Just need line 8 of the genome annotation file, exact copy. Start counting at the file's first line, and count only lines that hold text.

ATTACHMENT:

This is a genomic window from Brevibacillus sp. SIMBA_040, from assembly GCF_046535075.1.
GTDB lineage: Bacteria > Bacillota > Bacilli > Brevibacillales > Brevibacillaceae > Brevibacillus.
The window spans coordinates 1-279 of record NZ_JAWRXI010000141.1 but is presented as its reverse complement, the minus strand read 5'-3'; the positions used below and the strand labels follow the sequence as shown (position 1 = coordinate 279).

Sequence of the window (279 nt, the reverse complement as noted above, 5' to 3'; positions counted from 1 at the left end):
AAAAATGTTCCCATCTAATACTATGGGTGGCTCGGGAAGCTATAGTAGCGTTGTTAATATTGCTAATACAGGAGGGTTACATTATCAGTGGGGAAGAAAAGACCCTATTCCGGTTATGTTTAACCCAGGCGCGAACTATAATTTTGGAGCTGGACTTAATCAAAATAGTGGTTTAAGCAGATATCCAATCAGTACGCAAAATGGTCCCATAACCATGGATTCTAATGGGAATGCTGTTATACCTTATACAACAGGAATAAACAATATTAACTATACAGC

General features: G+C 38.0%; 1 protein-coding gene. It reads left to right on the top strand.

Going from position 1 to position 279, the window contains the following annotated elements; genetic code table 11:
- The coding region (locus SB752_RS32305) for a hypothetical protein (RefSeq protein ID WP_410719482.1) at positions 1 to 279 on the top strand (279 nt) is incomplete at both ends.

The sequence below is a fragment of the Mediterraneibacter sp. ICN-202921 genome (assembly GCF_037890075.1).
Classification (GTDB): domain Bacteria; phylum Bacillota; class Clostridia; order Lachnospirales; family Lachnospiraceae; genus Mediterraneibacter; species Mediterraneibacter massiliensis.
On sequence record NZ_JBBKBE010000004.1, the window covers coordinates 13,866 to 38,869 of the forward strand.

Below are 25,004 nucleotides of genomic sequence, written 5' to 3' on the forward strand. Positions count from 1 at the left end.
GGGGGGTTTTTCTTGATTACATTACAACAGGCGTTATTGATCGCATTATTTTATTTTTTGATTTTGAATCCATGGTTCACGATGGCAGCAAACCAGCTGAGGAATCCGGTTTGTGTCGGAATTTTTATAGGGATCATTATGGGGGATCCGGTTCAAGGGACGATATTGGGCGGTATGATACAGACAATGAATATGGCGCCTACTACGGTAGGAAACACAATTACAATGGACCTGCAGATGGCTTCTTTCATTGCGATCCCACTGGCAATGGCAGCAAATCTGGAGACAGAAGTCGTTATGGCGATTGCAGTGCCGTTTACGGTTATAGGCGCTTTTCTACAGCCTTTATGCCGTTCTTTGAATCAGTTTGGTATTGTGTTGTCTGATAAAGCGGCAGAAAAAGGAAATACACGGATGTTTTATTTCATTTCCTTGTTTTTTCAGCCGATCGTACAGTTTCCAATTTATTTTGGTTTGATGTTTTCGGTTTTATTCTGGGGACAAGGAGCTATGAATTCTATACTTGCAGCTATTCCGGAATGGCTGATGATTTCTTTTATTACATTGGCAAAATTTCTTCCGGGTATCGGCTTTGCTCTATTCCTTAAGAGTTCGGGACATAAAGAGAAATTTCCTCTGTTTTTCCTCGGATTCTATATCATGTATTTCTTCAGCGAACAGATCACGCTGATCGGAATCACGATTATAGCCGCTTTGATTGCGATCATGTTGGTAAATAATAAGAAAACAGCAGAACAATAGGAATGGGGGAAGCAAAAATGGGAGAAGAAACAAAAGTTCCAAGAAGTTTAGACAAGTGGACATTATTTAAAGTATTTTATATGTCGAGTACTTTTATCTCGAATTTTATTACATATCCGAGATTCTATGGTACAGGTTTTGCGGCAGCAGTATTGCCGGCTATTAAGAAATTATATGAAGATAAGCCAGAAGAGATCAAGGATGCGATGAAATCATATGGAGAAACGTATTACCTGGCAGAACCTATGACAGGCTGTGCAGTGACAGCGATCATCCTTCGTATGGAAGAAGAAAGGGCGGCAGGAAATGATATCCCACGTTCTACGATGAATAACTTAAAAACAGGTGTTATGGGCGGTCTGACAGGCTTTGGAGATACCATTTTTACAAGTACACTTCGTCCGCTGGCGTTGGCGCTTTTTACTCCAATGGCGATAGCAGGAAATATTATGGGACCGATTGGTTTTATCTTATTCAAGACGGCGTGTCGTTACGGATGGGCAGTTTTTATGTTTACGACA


- The coding region (locus SB752_RS32305) for a hypothetical protein (RefSeq protein ID WP_410719482.1) at positions 1 to 279 on the top strand (279 nt) is incomplete at both ends.